Missouri Dairy Business Update  
Volume 7, Number 6
June 2007

New Tax Provisions
(Two Enacted and One on the Governor’s Desk)

By Parman Green
Ag Business Specialist
University of Missouri Extension
http://agebb.missouri.edu/agtax/

The recently enacted “U.S. Troop Appropriations bill contains numerous other provisions impacting a wide array of individuals and businesses.  The bill contains two tax-related provisions of particular interest and value for farmers and other small businesses.

The first provision, also the one that will impact the greatest number of businesses, increases the 2007 Section 179 deduction from $112,000 to $125,000.  Additionally, the maximum annual investment in qualifying property is also increased from $450,000 to $500,000.  There is a continuing dollar for dollar phase-out for investments in qualifying assets over the $500,000 amount.  The Section 179 provision is of significant tax planning value to small businesses.  Really large businesses frequently will make annual investments in qualifying property greater than $625,000 thus eliminating the Section 179 deduction available on their tax return.

The second provision is more for show than doe – for most taxpayers.  This provision allows a husband and wife, both materially participating in a sole proprietorship business, to each report one-half of the income and expenses on separate Schedule Fs or Schedule Cs.  Prior to this legislation, a husband and wife operating a sole proprietorship together – had to report the income and expense on either the husband’s or the wife’s business schedule, but not both.  Previously the only way they could split the income was to file a partnership tax return.  So this provision does provide some tax simplification.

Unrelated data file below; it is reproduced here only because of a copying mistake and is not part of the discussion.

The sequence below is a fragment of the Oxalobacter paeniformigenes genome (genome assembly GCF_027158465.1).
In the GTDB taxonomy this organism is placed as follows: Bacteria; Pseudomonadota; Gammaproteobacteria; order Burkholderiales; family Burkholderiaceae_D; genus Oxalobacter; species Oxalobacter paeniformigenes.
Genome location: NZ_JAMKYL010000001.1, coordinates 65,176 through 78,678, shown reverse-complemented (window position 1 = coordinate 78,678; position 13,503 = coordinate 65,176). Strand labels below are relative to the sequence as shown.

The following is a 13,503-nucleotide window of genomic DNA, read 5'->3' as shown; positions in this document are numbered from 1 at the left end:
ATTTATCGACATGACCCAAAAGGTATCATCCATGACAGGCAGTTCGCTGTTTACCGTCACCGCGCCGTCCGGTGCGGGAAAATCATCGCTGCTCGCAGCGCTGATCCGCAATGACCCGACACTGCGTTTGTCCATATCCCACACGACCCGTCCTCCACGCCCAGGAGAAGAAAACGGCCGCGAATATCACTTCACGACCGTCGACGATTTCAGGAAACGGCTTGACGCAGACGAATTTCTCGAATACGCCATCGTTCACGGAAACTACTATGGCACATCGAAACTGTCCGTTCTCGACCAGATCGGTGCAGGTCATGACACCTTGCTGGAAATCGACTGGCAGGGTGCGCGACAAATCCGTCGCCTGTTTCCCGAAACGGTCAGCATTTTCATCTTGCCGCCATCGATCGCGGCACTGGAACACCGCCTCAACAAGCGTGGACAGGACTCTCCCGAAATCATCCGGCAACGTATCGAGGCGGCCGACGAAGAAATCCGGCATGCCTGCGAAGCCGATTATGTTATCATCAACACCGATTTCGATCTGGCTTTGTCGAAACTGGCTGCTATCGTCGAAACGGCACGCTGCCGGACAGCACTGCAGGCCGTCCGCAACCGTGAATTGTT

However, couples will want to give considerable thought to the self-employment tax costs and the probably Social Security retirement benefits before electing to split the reporting of business income and expenses. 

The last tax provision I’d like to mention today, is one that is getting substantial debate around the State of Missouri.  This bill, passed by the Missouri House and Senate, is now sitting on the governor’s desk – is the Qualified Beef Tax Credit.  This bill, if signed by the governor, provides a Missouri tax credit to beef producers, if they retain their calves and sell them at a weight greater than 450 pounds. The credit would be equal to 10 cents per pound for weights of qualified animals above 450 pounds.  Qualifying beef animals are defined as an animal born in this state after August 28, 2008 that was raised and backgrounded or finished in this state – that weighs more than 450 pounds, excluding any beef animal more than thirty months of age.

If the total claimed beef tax credits from all qualified producer/applicants exceeds $10 million in any year, the $10 million will be prorated among the qualified producer/applicants.



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